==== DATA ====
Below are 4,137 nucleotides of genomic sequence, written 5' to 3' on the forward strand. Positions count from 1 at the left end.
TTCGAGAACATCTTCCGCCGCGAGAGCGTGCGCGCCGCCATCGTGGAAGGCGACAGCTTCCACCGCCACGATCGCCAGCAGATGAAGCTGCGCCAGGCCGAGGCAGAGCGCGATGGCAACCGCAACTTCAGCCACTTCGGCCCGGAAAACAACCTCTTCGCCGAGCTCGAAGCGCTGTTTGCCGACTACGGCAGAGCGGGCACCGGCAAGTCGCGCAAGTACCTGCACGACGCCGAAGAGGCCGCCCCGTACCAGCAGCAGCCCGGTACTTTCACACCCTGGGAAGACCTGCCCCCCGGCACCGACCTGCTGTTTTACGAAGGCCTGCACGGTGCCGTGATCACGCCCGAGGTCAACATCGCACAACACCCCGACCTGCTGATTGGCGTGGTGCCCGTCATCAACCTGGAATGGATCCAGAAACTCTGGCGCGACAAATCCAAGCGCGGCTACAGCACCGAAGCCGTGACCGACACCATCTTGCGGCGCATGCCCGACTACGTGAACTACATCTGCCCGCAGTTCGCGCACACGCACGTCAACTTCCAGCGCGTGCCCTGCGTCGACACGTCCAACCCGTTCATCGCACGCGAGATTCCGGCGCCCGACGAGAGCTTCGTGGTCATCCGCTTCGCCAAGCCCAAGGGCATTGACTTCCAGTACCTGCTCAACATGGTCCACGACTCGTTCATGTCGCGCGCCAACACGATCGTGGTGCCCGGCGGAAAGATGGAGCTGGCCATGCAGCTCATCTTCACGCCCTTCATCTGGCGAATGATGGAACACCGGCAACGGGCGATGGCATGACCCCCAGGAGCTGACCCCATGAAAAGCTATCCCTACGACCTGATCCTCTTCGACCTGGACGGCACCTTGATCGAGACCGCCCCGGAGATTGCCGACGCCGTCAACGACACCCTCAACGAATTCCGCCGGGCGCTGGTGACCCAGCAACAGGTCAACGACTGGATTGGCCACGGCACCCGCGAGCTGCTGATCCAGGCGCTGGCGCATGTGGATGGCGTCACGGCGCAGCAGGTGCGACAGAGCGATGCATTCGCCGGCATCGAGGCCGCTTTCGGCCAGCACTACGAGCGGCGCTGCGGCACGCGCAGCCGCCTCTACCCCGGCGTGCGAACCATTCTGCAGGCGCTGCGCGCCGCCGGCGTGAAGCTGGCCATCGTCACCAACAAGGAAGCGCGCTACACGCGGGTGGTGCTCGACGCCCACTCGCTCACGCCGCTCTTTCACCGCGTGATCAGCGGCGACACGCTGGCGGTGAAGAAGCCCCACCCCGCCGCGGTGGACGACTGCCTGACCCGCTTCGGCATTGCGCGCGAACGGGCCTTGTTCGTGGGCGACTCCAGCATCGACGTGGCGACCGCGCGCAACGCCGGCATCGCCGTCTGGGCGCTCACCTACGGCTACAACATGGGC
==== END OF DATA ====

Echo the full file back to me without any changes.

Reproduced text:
Below are 4,137 nucleotides of genomic sequence, written 5' to 3' on the forward strand. Positions count from 1 at the left end.
TTCGAGAACATCTTCCGCCGCGAGAGCGTGCGCGCCGCCATCGTGGAAGGCGACAGCTTCCACCGCCACGATCGCCAGCAGATGAAGCTGCGCCAGGCCGAGGCAGAGCGCGATGGCAACCGCAACTTCAGCCACTTCGGCCCGGAAAACAACCTCTTCGCCGAGCTCGAAGCGCTGTTTGCCGACTACGGCAGAGCGGGCACCGGCAAGTCGCGCAAGTACCTGCACGACGCCGAAGAGGCCGCCCCGTACCAGCAGCAGCCCGGTACTTTCACACCCTGGGAAGACCTGCCCCCCGGCACCGACCTGCTGTTTTACGAAGGCCTGCACGGTGCCGTGATCACGCCCGAGGTCAACATCGCACAACACCCCGACCTGCTGATTGGCGTGGTGCCCGTCATCAACCTGGAATGGATCCAGAAACTCTGGCGCGACAAATCCAAGCGCGGCTACAGCACCGAAGCCGTGACCGACACCATCTTGCGGCGCATGCCCGACTACGTGAACTACATCTGCCCGCAGTTCGCGCACACGCACGTCAACTTCCAGCGCGTGCCCTGCGTCGACACGTCCAACCCGTTCATCGCACGCGAGATTCCGGCGCCCGACGAGAGCTTCGTGGTCATCCGCTTCGCCAAGCCCAAGGGCATTGACTTCCAGTACCTGCTCAACATGGTCCACGACTCGTTCATGTCGCGCGCCAACACGATCGTGGTGCCCGGCGGAAAGATGGAGCTGGCCATGCAGCTCATCTTCACGCCCTTCATCTGGCGAATGATGGAACACCGGCAACGGGCGATGGCATGACCCCCAGGAGCTGACCCCATGAAAAGCTATCCCTACGACCTGATCCTCTTCGACCTGGACGGCACCTTGATCGAGACCGCCCCGGAGATTGCCGACGCCGTCAACGACACCCTCAACGAATTCCGCCGGGCGCTGGTGACCCAGCAACAGGTCAACGACTGGATTGGCCACGGCACCCGCGAGCTGCTGATCCAGGCGCTGGCGCATGTGGATGGCGTCACGGCGCAGCAGGTGCGACAGAGCGATGCATTCGCCGGCATCGAGGCCGCTTTCGGCCAGCACTACGAGCGGCGCTGCGGCACGCGCAGCCGCCTCTACCCCGGCGTGCGAACCATTCTGCAGGCGCTGCGCGCCGCCGGCGTGAAGCTGGCCATCGTCACCAACAAGGAAGCGCGCTACACGCGGGTGGTGCTCGACGCCCACTCGCTCACGCCGCTCTTTCACCGCGTGATCAGCGGCGACACGCTGGCGGTGAAGAAGCCCCACCCCGCCGCGGTGGACGACTGCCTGACCCGCTTCGGCATTGCGCGCGAACGGGCCTTGTTCGTGGGCGACTCCAGCATCGACGTGGCGACCGCGCGCAACGCCGGCATCGCCGTCTGGGCGCTCACCTACGGCTACAACATGGGC